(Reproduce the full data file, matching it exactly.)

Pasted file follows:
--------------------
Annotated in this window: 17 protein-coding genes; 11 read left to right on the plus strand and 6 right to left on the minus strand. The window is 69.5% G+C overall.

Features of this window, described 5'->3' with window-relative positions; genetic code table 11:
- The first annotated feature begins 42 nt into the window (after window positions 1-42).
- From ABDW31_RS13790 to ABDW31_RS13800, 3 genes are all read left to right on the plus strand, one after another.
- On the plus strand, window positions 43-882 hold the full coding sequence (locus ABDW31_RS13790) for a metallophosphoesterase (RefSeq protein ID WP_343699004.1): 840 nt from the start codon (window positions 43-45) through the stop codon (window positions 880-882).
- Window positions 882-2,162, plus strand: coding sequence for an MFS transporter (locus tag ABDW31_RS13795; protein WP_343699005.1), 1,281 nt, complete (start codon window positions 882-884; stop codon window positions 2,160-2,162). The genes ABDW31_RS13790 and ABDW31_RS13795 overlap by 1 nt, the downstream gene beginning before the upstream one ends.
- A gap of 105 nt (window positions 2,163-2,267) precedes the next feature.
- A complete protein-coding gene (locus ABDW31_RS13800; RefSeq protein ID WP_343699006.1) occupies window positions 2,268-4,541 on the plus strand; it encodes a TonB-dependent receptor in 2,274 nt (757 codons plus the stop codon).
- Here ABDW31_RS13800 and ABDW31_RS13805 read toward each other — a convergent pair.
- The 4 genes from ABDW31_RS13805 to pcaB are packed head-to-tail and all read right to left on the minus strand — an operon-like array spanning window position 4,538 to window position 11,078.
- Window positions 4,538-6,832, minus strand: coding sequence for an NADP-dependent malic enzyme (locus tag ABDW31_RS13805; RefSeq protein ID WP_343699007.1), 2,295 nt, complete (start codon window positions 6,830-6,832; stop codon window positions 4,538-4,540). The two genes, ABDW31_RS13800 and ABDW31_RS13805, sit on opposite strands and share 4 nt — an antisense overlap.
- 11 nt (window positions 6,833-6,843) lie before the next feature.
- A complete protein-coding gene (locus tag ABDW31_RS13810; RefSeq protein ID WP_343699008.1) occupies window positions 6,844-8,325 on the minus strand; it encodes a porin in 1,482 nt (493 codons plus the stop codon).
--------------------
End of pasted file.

Annotated in this window: 17 protein-coding genes; 11 read left to right on the plus strand and 6 right to left on the minus strand. The window is 69.5% G+C overall.

Features of this window, described 5'->3' with window-relative positions; genetic code table 11:
- The first annotated feature begins 42 nt into the window (after window positions 1-42).
- From ABDW31_RS13790 to ABDW31_RS13800, 3 genes are all read left to right on the plus strand, one after another.
- On the plus strand, window positions 43-882 hold the full coding sequence (locus ABDW31_RS13790) for a metallophosphoesterase (RefSeq protein ID WP_343699004.1): 840 nt from the start codon (window positions 43-45) through the stop codon (window positions 880-882).
- Window positions 882-2,162, plus strand: coding sequence for an MFS transporter (locus tag ABDW31_RS13795; protein WP_343699005.1), 1,281 nt, complete (start codon window positions 882-884; stop codon window positions 2,160-2,162). The genes ABDW31_RS13790 and ABDW31_RS13795 overlap by 1 nt, the downstream gene beginning before the upstream one ends.
- A gap of 105 nt (window positions 2,163-2,267) precedes the next feature.
- A complete protein-coding gene (locus ABDW31_RS13800; RefSeq protein ID WP_343699006.1) occupies window positions 2,268-4,541 on the plus strand; it encodes a TonB-dependent receptor in 2,274 nt (757 codons plus the stop codon).
- Here ABDW31_RS13800 and ABDW31_RS13805 read toward each other — a convergent pair.
- The 4 genes from ABDW31_RS13805 to pcaB are packed head-to-tail and all read right to left on the minus strand — an operon-like array spanning window position 4,538 to window position 11,078.
- Window positions 4,538-6,832, minus strand: coding sequence for an NADP-dependent malic enzyme (locus tag ABDW31_RS13805; RefSeq protein ID WP_343699007.1), 2,295 nt, complete (start codon window positions 6,830-6,832; stop codon window positions 4,538-4,540). The two genes, ABDW31_RS13800 and ABDW31_RS13805, sit on opposite strands and share 4 nt — an antisense overlap.
- 11 nt (window positions 6,833-6,843) lie before the next feature.
- A complete protein-coding gene (locus tag ABDW31_RS13810; RefSeq protein ID WP_343699008.1) occupies window positions 6,844-8,325 on the minus strand; it encodes a porin in 1,482 nt (493 codons plus the stop codon).